Similarly, a set of regulations agreed to by the different levels of government served to reinforce the initial version of the Municipal Master Plan approved through Complementary Law 1 of December 19, 1996. Ten years later, the Master Plan was submitted to review and updated through a specific Complementary Municipal Law.
In addition to these legislative initiatives, the Municipality adopted a number of other measures to regulate urban land use, in particular through the introduction of model Architectural Projects based on “Community Design Plans” (“Plantas Populares”) for construction work within the Municipality of Ouro Preto, but outside the area entered on UNESCO’s Heritage List, and the establishment of the Municipal Public Engineering and Architectural Service (Serviço Municipal de Engenharia e Arquitetura Pública), tasked with providing low-income families with free public technical assistance on the design and oversight of social interest housing building projects.
With a view to strengthening shared management of the site, in 2006 the Municipality established the Municipal Secretariat of Urban Heritage and Development (Secretaria Municipal de Patrimônio e Desenvolvimento Urbano), an agency composed of a multidisciplinary team of professionals. The Secretariat provides support to the Municipal Cultural and Natural Heritage and Urban Policy Councils (Conselhos Municipais de Patrimônio Cultural e Natural e de Políticas Urbanas) and is financed through the Heritage Preservation Fund (Fundo de Preservação do Patrimônio).
In 2010, IPHAN issued rules setting forth criteria for the preservation of Ouro Preto’s Architectural and Urban Framework, regulating interventions in the federally protected area, and repealing, in the process, all previous regulations governing (includes the declared area) the related questions. Also in 2010, IPHAN issued two normative rules aimed at enhancing the city’s management: Directive 187 of June 11, 2010, governing the procedures for conducting investigations into alleged administrative violations involving conduct and acts which are deemed to be harmful to or damage the city’s cultural heritage structures, and Directive 420 of December 22, 2010, which sets out the procedures for authorizing interventions in protected heritage structures and the respective surrounding areas.
A number of challenges remain to ensure proper management of the city, enhance urban expansion planning through additional controls on the occupation of the surrounding hillsides, regulate general traffic planning in the urban zone surrounding the protected area, and effectively develop the area’s tourist-cultural potential, transforming the city into an international cultural destination, recognized for its rich cultural heritage.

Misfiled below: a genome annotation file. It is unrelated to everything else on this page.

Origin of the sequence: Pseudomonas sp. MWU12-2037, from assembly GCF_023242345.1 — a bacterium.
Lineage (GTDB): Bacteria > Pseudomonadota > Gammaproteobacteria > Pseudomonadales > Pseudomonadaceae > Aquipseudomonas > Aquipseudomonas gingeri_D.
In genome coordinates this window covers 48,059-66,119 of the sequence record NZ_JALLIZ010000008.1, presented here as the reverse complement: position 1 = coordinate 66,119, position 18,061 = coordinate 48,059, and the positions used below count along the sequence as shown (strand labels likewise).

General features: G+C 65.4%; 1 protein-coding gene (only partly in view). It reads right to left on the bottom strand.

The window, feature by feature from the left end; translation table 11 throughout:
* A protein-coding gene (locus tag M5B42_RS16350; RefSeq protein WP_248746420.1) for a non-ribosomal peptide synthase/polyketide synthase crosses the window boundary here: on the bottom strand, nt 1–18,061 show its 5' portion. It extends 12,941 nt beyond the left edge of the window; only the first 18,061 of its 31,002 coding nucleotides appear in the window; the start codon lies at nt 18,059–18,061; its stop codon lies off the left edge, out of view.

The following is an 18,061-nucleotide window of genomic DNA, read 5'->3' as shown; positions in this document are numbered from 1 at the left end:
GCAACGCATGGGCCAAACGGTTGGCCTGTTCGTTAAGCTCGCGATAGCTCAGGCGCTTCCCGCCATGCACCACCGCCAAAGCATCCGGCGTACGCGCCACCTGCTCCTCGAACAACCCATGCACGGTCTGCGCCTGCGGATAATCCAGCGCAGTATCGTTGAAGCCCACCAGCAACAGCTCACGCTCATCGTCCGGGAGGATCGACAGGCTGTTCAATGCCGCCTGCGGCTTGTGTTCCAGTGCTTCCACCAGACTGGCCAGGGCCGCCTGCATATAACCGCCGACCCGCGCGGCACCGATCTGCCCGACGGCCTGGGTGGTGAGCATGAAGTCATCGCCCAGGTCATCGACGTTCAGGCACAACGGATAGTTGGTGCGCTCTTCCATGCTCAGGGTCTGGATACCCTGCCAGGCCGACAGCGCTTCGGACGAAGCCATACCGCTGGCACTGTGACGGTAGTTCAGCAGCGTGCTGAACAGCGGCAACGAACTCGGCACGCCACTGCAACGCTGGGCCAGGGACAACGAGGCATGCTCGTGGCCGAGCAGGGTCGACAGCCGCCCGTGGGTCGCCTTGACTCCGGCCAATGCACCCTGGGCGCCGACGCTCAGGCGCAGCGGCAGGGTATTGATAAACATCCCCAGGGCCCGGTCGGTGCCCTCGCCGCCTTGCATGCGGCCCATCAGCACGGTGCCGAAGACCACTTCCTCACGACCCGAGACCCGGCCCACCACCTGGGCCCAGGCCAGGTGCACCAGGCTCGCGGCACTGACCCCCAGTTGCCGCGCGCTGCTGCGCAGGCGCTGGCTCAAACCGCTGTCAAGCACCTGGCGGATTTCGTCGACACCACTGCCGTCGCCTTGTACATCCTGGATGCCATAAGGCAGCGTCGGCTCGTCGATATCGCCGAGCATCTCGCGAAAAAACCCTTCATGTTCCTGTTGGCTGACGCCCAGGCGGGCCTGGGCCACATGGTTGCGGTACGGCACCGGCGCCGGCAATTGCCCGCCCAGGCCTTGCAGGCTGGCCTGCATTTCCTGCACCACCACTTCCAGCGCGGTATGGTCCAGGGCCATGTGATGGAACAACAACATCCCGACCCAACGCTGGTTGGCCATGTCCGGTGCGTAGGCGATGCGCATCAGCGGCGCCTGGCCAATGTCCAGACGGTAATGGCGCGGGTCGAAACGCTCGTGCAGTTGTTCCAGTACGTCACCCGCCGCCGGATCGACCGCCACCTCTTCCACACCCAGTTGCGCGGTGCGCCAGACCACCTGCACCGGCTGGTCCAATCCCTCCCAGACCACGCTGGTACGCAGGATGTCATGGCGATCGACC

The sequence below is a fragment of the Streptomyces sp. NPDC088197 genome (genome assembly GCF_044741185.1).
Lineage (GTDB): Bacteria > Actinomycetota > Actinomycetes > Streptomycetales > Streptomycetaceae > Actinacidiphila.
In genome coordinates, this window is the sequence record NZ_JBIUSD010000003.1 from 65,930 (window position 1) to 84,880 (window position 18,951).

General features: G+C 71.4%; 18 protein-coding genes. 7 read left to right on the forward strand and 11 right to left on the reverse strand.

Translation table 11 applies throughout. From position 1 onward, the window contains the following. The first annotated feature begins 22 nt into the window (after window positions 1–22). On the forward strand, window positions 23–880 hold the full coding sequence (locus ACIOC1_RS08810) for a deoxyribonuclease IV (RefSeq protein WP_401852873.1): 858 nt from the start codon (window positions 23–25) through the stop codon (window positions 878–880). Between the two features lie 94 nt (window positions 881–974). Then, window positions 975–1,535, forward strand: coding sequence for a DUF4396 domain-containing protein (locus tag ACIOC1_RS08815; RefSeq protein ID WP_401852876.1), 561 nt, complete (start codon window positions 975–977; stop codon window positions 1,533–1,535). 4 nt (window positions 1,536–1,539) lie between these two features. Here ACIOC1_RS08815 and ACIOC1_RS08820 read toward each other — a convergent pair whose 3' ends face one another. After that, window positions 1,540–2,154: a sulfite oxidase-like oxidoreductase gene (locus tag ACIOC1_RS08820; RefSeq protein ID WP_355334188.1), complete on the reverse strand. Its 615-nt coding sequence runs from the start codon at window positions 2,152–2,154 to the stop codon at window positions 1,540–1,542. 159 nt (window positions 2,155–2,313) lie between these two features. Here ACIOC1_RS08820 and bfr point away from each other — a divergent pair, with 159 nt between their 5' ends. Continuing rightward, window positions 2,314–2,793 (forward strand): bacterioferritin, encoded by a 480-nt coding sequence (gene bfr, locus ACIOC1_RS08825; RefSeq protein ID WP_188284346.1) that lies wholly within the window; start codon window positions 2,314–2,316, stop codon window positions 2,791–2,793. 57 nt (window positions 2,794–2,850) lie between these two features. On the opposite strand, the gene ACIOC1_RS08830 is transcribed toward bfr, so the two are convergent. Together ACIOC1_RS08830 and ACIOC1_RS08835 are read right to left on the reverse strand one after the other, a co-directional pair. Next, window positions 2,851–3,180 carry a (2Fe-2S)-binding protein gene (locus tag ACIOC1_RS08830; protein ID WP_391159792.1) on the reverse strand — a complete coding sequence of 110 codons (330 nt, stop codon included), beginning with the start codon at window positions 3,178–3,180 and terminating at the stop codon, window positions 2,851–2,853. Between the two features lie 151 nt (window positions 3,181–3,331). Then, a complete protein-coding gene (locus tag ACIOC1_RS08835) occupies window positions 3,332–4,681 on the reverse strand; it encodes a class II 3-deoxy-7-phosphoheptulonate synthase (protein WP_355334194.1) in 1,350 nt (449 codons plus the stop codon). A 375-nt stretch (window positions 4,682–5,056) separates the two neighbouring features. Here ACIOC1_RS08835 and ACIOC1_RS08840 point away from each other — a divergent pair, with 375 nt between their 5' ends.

The substitution of traditional materials and techniques with new ones and the occupation of open spaces at the back of existing lots and within the heart of the complex has been spurred by demands for new housing, a contributing factor for which has been the significant expansion of the Federal University and local Technical School. Measures have been taken at both the federal and municipal levels to stem this trend, an effort which has secured modest success to date.
Throughout the period described above, the Historic City of Ouro Preto has received significant investments aimed at conserving and restoring its cultural heritage and ensuring, in this way, the site’s perpetuation and use for current and future generations.
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The Currency House (Casa da Moeda) is one of themost interesting museum in town. It worths a visit, for sure.
Right on the first floor, you find a very nice art gallery, which exhibit also contemporary art, not only the art from the XVI century.
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Hanging rugs, blanquets and towels for the first sunrays is a tradition, specially on wintertime.
This one has been taken in Ouro Preto.
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The old town surprises us with its details.
Great for photographers! (Ouro Preto)
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Would you like to plan an exotic trip? Go for it! I´ll give you the directions.
Hope you enjoy it!

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The Luxor Hotel restaurant.
This is the place where the slaves, who served the house used to be at night.day.
Today it has been preserved as much as possible.